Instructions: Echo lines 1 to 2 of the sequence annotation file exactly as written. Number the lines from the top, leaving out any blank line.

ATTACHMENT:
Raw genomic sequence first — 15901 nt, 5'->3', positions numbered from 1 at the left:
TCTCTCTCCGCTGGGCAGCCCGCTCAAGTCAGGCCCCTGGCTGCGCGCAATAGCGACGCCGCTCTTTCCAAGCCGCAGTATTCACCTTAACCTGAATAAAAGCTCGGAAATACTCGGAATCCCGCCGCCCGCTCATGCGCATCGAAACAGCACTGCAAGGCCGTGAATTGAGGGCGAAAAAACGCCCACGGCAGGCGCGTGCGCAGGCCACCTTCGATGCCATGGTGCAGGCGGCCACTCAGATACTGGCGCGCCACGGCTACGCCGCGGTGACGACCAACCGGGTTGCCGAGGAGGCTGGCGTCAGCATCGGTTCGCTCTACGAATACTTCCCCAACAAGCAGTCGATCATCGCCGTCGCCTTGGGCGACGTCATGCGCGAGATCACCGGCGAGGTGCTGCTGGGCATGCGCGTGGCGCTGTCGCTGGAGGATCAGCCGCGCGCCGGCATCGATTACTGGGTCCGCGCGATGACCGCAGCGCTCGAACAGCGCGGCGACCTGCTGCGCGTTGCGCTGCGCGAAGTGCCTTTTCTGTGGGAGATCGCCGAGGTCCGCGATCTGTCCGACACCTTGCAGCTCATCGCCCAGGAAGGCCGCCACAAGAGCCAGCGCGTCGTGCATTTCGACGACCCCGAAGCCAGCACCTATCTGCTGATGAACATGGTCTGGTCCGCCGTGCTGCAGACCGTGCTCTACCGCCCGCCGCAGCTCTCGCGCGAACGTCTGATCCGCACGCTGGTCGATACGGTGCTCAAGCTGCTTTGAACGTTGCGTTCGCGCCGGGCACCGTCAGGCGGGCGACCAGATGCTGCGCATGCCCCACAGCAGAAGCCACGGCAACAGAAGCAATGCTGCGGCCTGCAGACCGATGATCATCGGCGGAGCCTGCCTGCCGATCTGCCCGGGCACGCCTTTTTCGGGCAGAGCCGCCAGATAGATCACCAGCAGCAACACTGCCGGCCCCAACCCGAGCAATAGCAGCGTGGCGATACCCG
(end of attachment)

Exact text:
Raw genomic sequence first — 15901 nt, 5'->3', positions numbered from 1 at the left:
TCTCTCTCCGCTGGGCAGCCCGCTCAAGTCAGGCCCCTGGCTGCGCGCAATAGCGACGCCGCTCTTTCCAAGCCGCAGTATTCACCTTAACCTGAATAAAAGCTCGGAAATACTCGGAATCCCGCCGCCCGCTCATGCGCATCGAAACAGCACTGCAAGGCCGTGAATTGAGGGCGAAAAAACGCCCACGGCAGGCGCGTGCGCAGGCCACCTTCGATGCCATGGTGCAGGCGGCCACTCAGATACTGGCGCGCCACGGCTACGCCGCGGTGACGACCAACCGGGTTGCCGAGGAGGCTGGCGTCAGCATCGGTTCGCTCTACGAATACTTCCCCAACAAGCAGTCGATCATCGCCGTCGCCTTGGGCGACGTCATGCGCGAGATCACCGGCGAGGTGCTGCTGGGCATGCGCGTGGCGCTGTCGCTGGAGGATCAGCCGCGCGCCGGCATCGATTACTGGGTCCGCGCGATGACCGCAGCGCTCGAACAGCGCGGCGACCTGCTGCGCGTTGCGCTGCGCGAAGTGCCTTTTCTGTGGGAGATCGCCGAGGTCCGCGATCTGTCCGACACCTTGCAGCTCATCGCCCAGGAAGGCCGCCACAAGAGCCAGCGCGTCGTGCATTTCGACGACCCCGAAGCCAGCACCTATCTGCTGATGAACATGGTCTGGTCCGCCGTGCTGCAGACCGTGCTCTACCGCCCGCCGCAGCTCTCGCGCGAACGTCTGATCCGCACGCTGGTCGATACGGTGCTCAAGCTGCTTTGAACGTTGCGTTCGCGCCGGGCACCGTCAGGCGGGCGACCAGATGCTGCGCATGCCCCACAGCAGAAGCCACGGCAACAGAAGCAATGCTGCGGCCTGCAGACCGATGATCATCGGCGGAGCCTGCCTGCCGATCTGCCCGGGCACGCCTTTTTCGGGCAGAGCCGCCAGATAGATCACCAGCAGCAACACTGCCGGCCCCAACCCGAGCAATAGCAGCGTGGCGATACCCG